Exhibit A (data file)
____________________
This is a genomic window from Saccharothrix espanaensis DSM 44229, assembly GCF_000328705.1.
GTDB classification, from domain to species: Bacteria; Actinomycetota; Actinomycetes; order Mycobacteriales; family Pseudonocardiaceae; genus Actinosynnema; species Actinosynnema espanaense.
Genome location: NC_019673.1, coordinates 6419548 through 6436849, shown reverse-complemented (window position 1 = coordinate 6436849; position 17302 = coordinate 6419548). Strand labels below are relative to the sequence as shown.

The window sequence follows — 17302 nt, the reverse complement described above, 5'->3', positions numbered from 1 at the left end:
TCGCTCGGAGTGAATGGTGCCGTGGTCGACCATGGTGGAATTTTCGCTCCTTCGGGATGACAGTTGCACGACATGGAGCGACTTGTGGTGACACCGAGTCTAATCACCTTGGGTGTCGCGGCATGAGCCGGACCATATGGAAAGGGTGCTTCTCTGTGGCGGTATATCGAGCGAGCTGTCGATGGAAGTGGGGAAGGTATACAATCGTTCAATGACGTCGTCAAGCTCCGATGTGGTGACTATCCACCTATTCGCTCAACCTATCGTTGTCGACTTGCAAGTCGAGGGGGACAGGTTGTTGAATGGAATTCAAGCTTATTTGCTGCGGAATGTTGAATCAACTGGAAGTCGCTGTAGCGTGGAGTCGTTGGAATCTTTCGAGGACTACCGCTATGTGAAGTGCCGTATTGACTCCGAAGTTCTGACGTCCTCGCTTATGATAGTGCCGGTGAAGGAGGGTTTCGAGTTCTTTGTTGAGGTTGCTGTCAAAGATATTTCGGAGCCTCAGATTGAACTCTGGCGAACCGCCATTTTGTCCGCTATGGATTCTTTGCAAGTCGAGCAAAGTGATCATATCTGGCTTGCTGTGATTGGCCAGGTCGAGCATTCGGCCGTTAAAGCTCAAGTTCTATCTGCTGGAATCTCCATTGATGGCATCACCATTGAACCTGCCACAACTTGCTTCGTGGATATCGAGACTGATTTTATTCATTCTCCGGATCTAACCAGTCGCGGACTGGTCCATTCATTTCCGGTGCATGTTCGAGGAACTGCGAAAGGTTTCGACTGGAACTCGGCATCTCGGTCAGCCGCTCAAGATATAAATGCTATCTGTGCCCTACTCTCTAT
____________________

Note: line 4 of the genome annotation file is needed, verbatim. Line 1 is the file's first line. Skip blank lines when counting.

The window sequence follows — 17302 nt, the reverse complement described above, 5'->3', positions numbered from 1 at the left end: